Date of Award
Master of Science
Food processing wastewater is commonly treated using conventional aerobic treatment such as activated sludge processes that produces excess bacterial biomass having a low economic value. On the other hand, the fungal biomass derived through wastewater purification of food processing wastewater, could be the source of valuable biochemicals, which has a high economic value. Moreover, the better settleability of the fungal filaments permits a low-cost separation and recovery of various fungal by-products. One of the most prevailing problems in utilizing food-processing wastewater as organic substrate for fungal cultivation is the bacterial contamination. Therefore, there is a need for cost-effective method to control bacterial growth under non-aseptic conditions. The selection mechanisms create an environment for the proliferation of fungi, making fungal cultivation much simpler during food processing wastewater treatment. This research focused mainly on improving fungal selection under non-aseptic conditions through selective disinfection in addition to microscreen for retaining fungi and pH adjustment to about 4. Ozone was used to limit bacterial competition and promote fungal growth. Different ozone dosages were continuously applied to continuous stirred tank reactors treating corn-processing wastewater from Archer Daniels Midland plants at Cedar Rapids. The effects of different ozone dosages on fungal biomass production, soluble chemical oxygen demand (SCOD) and bacterial contamination in the bioreactor were evaluated. Ozone dosage of about 57 mg/L provided maximum fungal biomass production and SCOD removal among the tested ozone dosages (from 0 to about 76 mg/L). Total biomass concentration (sum of fungal and bacterial biomass) increased from about 1,450 mg VSS/L (control reactor without ozonation) to about 1,750 mg VSS/L at around 57 mg/L ozone dosage. Maximum SCOD removal of about 90% was achieved at around 57 mg/L ozone dosage. Statistical analysis revealed that the SCOD removal, fungal biomass production and bacterial biomass at about 18 and 29 mg/L ozone dosage did not differ from that of control significantly. Bacterial population measurements using flow cytometry indicated that about one log reduction could be achieved at around 47 mg/L and greater ozone dosages.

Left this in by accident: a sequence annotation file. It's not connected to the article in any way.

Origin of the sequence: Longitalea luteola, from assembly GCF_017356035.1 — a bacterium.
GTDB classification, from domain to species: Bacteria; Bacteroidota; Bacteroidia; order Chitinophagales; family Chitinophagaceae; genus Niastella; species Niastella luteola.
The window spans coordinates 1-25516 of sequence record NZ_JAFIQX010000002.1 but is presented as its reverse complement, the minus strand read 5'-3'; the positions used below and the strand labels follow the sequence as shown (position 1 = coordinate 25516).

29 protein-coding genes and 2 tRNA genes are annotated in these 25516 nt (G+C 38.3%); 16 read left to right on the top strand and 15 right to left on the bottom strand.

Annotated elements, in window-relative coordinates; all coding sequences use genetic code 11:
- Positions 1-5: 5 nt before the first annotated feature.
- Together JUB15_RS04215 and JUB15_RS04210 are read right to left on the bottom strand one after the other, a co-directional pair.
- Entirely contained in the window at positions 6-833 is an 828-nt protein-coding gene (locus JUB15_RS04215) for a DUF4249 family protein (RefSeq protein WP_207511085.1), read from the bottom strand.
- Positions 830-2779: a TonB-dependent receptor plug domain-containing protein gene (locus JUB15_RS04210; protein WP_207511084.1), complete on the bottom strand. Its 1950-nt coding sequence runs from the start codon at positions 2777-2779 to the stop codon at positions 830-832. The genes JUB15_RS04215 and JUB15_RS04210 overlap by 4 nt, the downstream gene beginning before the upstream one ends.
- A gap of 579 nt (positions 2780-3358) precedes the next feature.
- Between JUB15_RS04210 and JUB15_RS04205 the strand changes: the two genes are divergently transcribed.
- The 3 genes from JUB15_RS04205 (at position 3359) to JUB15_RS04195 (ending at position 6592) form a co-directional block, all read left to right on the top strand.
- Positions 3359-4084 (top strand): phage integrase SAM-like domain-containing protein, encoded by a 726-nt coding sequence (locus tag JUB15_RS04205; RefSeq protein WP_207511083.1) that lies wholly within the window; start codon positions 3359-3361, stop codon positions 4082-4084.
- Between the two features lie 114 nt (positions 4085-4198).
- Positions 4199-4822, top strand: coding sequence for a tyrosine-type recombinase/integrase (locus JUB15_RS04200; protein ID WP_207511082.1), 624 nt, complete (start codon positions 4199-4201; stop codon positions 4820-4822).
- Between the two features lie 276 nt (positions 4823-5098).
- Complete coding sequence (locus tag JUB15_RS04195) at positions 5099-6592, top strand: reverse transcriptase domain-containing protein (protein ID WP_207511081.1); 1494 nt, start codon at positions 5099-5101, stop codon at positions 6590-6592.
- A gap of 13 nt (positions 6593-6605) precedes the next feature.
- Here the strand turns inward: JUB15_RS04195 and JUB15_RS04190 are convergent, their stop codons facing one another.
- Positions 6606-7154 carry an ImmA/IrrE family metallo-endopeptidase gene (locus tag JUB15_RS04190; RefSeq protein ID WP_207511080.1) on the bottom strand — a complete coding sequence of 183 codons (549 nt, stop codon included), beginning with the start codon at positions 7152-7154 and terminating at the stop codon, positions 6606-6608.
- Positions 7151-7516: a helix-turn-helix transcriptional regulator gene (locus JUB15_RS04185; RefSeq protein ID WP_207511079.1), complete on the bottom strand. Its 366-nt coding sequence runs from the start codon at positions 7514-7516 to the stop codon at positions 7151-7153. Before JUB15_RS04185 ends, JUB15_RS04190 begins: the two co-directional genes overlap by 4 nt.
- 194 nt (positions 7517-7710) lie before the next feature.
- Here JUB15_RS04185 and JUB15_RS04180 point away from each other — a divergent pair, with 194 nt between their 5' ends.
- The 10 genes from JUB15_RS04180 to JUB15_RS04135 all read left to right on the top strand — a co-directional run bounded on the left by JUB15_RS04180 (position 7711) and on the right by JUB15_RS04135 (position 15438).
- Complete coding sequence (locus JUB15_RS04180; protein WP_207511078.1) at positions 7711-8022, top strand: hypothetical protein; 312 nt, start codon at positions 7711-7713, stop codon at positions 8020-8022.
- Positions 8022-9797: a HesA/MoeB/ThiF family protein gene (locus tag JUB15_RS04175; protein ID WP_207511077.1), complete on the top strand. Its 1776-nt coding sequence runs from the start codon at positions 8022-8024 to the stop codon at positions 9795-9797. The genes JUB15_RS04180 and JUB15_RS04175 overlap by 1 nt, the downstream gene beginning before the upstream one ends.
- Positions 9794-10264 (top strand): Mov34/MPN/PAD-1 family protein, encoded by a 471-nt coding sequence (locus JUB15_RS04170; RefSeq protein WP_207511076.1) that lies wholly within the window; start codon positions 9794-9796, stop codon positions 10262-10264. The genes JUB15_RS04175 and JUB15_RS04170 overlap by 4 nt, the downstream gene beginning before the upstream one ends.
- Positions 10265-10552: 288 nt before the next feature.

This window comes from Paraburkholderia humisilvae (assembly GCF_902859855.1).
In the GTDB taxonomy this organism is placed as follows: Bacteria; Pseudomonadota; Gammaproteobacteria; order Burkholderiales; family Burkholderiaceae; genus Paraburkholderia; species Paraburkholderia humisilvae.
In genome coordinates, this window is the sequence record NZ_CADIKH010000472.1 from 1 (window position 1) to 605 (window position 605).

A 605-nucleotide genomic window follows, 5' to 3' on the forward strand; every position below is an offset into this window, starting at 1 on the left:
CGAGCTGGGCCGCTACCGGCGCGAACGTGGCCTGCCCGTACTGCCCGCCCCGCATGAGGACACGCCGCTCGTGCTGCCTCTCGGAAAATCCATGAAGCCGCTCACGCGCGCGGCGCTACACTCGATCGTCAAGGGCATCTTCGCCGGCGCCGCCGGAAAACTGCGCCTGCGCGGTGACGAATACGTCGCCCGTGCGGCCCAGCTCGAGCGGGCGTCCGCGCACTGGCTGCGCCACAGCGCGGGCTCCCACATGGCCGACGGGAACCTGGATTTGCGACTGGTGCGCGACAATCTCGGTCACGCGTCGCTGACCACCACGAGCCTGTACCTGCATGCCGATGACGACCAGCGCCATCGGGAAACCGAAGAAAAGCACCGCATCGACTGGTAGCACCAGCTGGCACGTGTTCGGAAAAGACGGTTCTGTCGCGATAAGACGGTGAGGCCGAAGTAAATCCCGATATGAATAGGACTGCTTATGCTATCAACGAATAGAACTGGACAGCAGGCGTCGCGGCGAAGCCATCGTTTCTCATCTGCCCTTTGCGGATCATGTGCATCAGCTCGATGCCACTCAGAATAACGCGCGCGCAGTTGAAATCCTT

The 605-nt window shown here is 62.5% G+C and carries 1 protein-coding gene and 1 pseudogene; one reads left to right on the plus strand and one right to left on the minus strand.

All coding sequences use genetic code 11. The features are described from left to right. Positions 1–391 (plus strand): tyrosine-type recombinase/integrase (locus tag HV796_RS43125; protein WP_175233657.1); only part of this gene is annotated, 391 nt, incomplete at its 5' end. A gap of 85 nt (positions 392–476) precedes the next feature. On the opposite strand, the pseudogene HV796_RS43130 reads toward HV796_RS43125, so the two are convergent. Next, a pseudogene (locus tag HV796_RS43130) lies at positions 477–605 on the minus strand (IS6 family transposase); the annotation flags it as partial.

Sankaran, Sindhuja, "Ozone as a selective disinfectant for nonaseptic fungal cultivation on corn-processing wastewater" (2006). Retrospective Theses and Dissertations. 19076.